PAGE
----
Thank you for your amplified Reply; I detect a common ground.
You wrote: “...I also consider that in the discipline of engineering, one is not simply observing relevance to existing systems of fabrication, construction, structural analysis, etc. As in any discipline, you hone a pure instinct in the area of your focus. Meaning immersion in the world of industrial process and fabrication, offers its designers a subtle power of observation that is unique to their discipline. Understanding and developing an intuitive sense for complicated machinery, chemical processes, and force vector analysis tunes the mind to notice certain commonalities among similar machines and structures. One doesn't require an historic context to observe these commonalities, and the world seems full of ancient structures that wreak of these hints and clues.”
These remarks are significant to the position I was attempting to broach in my initial comments.
In that vein, you may find informative the book How the Great Pyramid Was Built, by Craig B. Smith, Ph.D. Dr. Smith is a highly recognized authority in the fields of engineering, architecture and construction. His approach to pyramid construction is founded in real-world techniques, methods and practices. His work offers insight toward the mindset of those individuals involved in ancient construction; the ”subtle power of observation” of which you wrote.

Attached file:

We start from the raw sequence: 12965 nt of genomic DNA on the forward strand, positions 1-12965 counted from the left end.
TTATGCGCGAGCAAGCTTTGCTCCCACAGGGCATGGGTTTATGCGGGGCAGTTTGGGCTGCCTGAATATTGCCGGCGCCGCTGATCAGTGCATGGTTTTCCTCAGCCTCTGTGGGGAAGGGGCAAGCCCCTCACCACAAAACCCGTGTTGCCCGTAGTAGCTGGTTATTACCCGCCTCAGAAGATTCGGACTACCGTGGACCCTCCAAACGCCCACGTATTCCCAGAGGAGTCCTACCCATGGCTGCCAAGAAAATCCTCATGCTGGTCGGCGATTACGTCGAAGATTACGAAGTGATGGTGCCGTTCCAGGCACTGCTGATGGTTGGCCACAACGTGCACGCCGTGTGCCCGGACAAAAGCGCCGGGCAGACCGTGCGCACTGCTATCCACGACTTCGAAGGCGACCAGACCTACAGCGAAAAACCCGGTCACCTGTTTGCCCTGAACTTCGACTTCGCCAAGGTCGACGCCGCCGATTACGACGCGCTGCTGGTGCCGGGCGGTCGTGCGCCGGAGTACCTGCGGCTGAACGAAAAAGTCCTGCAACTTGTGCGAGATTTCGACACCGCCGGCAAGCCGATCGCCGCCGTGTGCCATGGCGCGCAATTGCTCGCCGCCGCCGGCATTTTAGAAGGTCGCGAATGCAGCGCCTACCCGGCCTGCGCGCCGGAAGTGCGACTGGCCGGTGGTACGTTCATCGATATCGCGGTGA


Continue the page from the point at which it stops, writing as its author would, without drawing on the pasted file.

Dr. Smith’s research was augmented by unfettered access to all pyramid builder archaeological sites of his interest by the Egyptian Supreme Council of Antiquities, and at Giza specifically, by the archaeologist Mark Lehner of the AERA.
For purposes of an introduction, in 2008 Dr. Smith spoke as part of the Distinctive Voices@The Beckman Center Spring Lecture Series. There, he delivered a brief overview of the contents of his book in a videoed lecture.
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